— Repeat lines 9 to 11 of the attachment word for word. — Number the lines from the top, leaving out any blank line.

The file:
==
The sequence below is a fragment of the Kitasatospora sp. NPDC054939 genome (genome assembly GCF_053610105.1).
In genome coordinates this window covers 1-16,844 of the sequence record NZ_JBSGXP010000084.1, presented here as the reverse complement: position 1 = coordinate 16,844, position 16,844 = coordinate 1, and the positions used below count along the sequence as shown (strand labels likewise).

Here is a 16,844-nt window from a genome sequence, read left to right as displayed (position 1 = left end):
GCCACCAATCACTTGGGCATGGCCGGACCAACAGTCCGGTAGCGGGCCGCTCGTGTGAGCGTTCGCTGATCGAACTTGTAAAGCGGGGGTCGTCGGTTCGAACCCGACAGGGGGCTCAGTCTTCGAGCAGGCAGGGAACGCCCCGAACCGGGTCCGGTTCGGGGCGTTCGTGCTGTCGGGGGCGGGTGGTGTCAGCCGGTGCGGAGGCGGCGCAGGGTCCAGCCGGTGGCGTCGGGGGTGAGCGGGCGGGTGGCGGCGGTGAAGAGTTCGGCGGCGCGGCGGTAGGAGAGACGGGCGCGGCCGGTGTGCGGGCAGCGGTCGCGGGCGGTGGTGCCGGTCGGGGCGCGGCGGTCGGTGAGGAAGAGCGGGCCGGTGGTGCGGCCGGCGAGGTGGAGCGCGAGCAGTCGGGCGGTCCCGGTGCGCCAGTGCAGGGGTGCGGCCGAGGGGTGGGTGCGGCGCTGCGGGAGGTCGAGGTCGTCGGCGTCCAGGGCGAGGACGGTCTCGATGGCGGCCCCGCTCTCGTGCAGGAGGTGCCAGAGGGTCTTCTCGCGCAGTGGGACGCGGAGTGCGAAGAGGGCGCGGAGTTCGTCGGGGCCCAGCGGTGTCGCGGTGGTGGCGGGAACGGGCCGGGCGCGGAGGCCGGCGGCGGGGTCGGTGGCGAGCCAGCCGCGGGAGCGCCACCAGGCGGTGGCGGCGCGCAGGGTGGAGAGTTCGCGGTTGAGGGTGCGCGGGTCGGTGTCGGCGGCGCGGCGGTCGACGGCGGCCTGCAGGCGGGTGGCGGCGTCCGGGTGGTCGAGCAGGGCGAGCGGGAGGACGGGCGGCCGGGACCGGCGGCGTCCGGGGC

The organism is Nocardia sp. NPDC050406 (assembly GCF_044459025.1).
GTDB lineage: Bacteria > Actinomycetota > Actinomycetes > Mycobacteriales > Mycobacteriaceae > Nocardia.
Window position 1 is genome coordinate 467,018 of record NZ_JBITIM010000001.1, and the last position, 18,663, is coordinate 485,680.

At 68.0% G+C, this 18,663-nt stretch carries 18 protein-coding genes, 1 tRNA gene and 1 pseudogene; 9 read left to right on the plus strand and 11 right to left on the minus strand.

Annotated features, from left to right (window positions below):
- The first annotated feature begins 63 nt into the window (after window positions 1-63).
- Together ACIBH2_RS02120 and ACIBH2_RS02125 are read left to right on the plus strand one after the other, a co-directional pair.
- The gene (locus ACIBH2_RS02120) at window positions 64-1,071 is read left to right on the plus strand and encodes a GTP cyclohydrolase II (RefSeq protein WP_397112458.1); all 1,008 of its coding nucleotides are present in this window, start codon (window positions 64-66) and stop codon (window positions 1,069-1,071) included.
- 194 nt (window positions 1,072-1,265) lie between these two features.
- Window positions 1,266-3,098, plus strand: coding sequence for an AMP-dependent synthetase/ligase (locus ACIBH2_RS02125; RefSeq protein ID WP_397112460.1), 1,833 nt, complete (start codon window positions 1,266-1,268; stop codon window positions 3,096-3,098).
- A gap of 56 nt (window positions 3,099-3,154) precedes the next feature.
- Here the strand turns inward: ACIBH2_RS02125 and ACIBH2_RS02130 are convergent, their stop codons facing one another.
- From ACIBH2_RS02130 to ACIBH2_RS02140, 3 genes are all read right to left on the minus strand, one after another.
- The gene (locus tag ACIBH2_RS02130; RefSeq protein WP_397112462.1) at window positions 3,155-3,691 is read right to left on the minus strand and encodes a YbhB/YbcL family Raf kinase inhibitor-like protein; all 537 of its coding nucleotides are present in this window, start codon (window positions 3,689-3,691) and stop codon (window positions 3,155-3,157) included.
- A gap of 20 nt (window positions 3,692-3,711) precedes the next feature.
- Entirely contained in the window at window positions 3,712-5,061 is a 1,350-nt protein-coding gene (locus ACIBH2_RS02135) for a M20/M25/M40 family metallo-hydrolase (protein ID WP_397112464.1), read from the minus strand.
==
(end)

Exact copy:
Annotated features, from left to right (window positions below):
- The first annotated feature begins 63 nt into the window (after window positions 1-63).
- Together ACIBH2_RS02120 and ACIBH2_RS02125 are read left to right on the plus strand one after the other, a co-directional pair.